One of my favorite childhood pictures shows me holding a Frisbee at age 13. There’s a rope tied to my waist. Behind me, the ice-encrusted summit of Mt. Chamberlin–at 9,020 feet the highest peak in the Brooks Range on Alaska’s North Slope–rises through the clouds. A huge grin spreads across my face. I appear to be the happiest kid on earth.
But, to be honest, I remember the peak as a grinding climb. At the spot where the picture was taken, I recall having the impression that the summit was still a long ways away. I’m sure the smile in the photo was genuine, but it is far from my happiest memory of this trip. No, that came when we found my leather ski glove a few days later. Not because I particularly missed the glove, but because now it had two fresh holes in it, spaced just right to be the fang marks of a wolf pup. The glove still hangs on my wall as one of my most cherished possessions. Mountains I could (and did) climb back home in Washington. What I really wanted in the Arctic was to see wolves, and these fang marks meant they were close.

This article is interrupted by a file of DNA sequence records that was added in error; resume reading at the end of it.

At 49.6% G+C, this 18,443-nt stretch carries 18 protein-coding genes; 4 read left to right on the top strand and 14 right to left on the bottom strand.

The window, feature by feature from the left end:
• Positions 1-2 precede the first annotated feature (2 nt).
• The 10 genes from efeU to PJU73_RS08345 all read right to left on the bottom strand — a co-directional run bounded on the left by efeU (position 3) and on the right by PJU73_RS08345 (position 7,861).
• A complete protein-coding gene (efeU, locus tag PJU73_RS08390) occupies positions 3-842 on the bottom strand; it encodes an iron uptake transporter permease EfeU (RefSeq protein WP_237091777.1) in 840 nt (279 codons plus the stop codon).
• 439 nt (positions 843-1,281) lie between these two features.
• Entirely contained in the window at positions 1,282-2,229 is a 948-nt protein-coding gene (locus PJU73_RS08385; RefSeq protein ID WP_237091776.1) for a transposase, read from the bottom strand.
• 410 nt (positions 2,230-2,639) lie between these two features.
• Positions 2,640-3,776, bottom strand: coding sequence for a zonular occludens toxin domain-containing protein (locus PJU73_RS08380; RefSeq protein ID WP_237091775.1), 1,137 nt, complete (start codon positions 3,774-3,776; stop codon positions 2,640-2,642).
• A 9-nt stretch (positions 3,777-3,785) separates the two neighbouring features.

So why, 40 years later, am I so intent on taking my own 13-year-old–my daughter, Siena–to the summit of Mt. Chamberlin? She’s always been afraid of heights, and yet here we are on an exposed ridge, moving together without a rope. I look back and notice a pinched expression on her face. I toss out casually, “Anytime you’d like the rope, just let me know.”
“Didn’t you hear me earlier?” she responds, her eyes moist daggers. “I asked twice about the rope. This is freaking me out.”
I hadn’t heard a word. A chemical wash of shame flows over me. As a former guide, I’m supposed to be attuned to my charges. Yes, I know that in the end most people remember and cherish the moments when they felt pushed–just enough but not too much. A little fear sharpens the experience. But as a dad, I know that Siena needs no more anxiety than she’s already feeling. This is her first mountain. Her first long backpacking trip. Her first big adventure away from Mama. She didn’t ask to be pushed so hard. She’s here living out my dream, not hers. And now I’ve brought her to tears. Again.